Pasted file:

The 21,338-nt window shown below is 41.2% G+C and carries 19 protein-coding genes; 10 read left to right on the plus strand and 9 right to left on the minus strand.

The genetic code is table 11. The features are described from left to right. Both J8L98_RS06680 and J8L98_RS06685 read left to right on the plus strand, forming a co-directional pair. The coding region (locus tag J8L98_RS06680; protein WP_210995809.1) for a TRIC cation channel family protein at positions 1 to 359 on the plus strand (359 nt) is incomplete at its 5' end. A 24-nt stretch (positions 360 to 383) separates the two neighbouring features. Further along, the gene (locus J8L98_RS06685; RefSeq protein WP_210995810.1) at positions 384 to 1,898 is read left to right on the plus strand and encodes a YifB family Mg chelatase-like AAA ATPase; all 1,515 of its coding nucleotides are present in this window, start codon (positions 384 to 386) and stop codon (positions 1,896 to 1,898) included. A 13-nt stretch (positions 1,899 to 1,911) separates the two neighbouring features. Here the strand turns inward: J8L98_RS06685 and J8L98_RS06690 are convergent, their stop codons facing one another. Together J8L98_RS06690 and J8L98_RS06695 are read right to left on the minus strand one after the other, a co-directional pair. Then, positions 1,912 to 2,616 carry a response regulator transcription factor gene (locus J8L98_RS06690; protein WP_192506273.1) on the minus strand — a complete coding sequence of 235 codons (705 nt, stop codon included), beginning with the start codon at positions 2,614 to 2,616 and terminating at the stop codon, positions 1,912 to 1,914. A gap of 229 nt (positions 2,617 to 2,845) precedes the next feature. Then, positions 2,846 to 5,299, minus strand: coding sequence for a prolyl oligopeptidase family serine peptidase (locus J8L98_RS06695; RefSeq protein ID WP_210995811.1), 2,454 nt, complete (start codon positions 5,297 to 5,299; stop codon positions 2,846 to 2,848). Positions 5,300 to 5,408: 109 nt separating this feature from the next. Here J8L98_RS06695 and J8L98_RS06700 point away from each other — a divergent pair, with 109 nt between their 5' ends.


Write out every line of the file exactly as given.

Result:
The 21,338-nt window shown below is 41.2% G+C and carries 19 protein-coding genes; 10 read left to right on the plus strand and 9 right to left on the minus strand.

The genetic code is table 11. The features are described from left to right. Both J8L98_RS06680 and J8L98_RS06685 read left to right on the plus strand, forming a co-directional pair. The coding region (locus tag J8L98_RS06680; protein WP_210995809.1) for a TRIC cation channel family protein at positions 1 to 359 on the plus strand (359 nt) is incomplete at its 5' end. A 24-nt stretch (positions 360 to 383) separates the two neighbouring features. Further along, the gene (locus J8L98_RS06685; RefSeq protein WP_210995810.1) at positions 384 to 1,898 is read left to right on the plus strand and encodes a YifB family Mg chelatase-like AAA ATPase; all 1,515 of its coding nucleotides are present in this window, start codon (positions 384 to 386) and stop codon (positions 1,896 to 1,898) included. A 13-nt stretch (positions 1,899 to 1,911) separates the two neighbouring features. Here the strand turns inward: J8L98_RS06685 and J8L98_RS06690 are convergent, their stop codons facing one another. Together J8L98_RS06690 and J8L98_RS06695 are read right to left on the minus strand one after the other, a co-directional pair. Then, positions 1,912 to 2,616 carry a response regulator transcription factor gene (locus J8L98_RS06690; protein WP_192506273.1) on the minus strand — a complete coding sequence of 235 codons (705 nt, stop codon included), beginning with the start codon at positions 2,614 to 2,616 and terminating at the stop codon, positions 1,912 to 1,914. A gap of 229 nt (positions 2,617 to 2,845) precedes the next feature. Then, positions 2,846 to 5,299, minus strand: coding sequence for a prolyl oligopeptidase family serine peptidase (locus J8L98_RS06695; RefSeq protein ID WP_210995811.1), 2,454 nt, complete (start codon positions 5,297 to 5,299; stop codon positions 2,846 to 2,848). Positions 5,300 to 5,408: 109 nt separating this feature from the next. Here J8L98_RS06695 and J8L98_RS06700 point away from each other — a divergent pair, with 109 nt between their 5' ends.